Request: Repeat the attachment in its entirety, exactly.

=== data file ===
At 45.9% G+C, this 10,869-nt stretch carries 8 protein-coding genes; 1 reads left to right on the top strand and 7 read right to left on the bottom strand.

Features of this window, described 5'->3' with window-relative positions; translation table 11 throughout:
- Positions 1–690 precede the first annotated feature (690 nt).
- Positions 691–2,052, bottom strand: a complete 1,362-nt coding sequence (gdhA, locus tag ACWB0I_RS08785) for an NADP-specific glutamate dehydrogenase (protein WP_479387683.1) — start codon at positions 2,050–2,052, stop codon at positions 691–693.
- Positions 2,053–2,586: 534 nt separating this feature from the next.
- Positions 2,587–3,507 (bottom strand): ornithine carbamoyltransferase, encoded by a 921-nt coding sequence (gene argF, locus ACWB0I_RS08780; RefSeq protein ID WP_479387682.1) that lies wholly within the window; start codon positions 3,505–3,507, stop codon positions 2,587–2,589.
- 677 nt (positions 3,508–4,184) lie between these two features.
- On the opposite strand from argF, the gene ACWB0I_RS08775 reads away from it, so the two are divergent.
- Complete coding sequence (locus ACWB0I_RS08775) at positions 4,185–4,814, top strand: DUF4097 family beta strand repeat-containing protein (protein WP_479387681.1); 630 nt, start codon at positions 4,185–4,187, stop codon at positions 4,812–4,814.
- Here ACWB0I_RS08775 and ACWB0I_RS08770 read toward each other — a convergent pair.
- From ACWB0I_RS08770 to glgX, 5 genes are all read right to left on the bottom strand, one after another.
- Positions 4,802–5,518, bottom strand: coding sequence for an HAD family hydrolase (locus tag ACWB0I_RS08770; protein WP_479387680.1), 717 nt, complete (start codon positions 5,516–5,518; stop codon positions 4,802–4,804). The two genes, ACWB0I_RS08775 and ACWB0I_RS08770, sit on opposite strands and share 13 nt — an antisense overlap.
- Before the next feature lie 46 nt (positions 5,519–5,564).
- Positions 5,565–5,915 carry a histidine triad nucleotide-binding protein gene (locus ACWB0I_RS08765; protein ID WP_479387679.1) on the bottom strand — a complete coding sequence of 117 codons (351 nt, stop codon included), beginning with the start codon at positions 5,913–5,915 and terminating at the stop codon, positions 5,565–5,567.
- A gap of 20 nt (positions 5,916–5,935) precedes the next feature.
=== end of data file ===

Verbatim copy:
At 45.9% G+C, this 10,869-nt stretch carries 8 protein-coding genes; 1 reads left to right on the top strand and 7 read right to left on the bottom strand.

Features of this window, described 5'->3' with window-relative positions; translation table 11 throughout:
- Positions 1–690 precede the first annotated feature (690 nt).
- Positions 691–2,052, bottom strand: a complete 1,362-nt coding sequence (gdhA, locus tag ACWB0I_RS08785) for an NADP-specific glutamate dehydrogenase (protein WP_479387683.1) — start codon at positions 2,050–2,052, stop codon at positions 691–693.
- Positions 2,053–2,586: 534 nt separating this feature from the next.
- Positions 2,587–3,507 (bottom strand): ornithine carbamoyltransferase, encoded by a 921-nt coding sequence (gene argF, locus ACWB0I_RS08780; RefSeq protein ID WP_479387682.1) that lies wholly within the window; start codon positions 3,505–3,507, stop codon positions 2,587–2,589.
- 677 nt (positions 3,508–4,184) lie between these two features.
- On the opposite strand from argF, the gene ACWB0I_RS08775 reads away from it, so the two are divergent.
- Complete coding sequence (locus ACWB0I_RS08775) at positions 4,185–4,814, top strand: DUF4097 family beta strand repeat-containing protein (protein WP_479387681.1); 630 nt, start codon at positions 4,185–4,187, stop codon at positions 4,812–4,814.
- Here ACWB0I_RS08775 and ACWB0I_RS08770 read toward each other — a convergent pair.
- From ACWB0I_RS08770 to glgX, 5 genes are all read right to left on the bottom strand, one after another.
- Positions 4,802–5,518, bottom strand: coding sequence for an HAD family hydrolase (locus tag ACWB0I_RS08770; protein WP_479387680.1), 717 nt, complete (start codon positions 5,516–5,518; stop codon positions 4,802–4,804). The two genes, ACWB0I_RS08775 and ACWB0I_RS08770, sit on opposite strands and share 13 nt — an antisense overlap.
- Before the next feature lie 46 nt (positions 5,519–5,564).
- Positions 5,565–5,915 carry a histidine triad nucleotide-binding protein gene (locus ACWB0I_RS08765; protein ID WP_479387679.1) on the bottom strand — a complete coding sequence of 117 codons (351 nt, stop codon included), beginning with the start codon at positions 5,913–5,915 and terminating at the stop codon, positions 5,565–5,567.
- A gap of 20 nt (positions 5,916–5,935) precedes the next feature.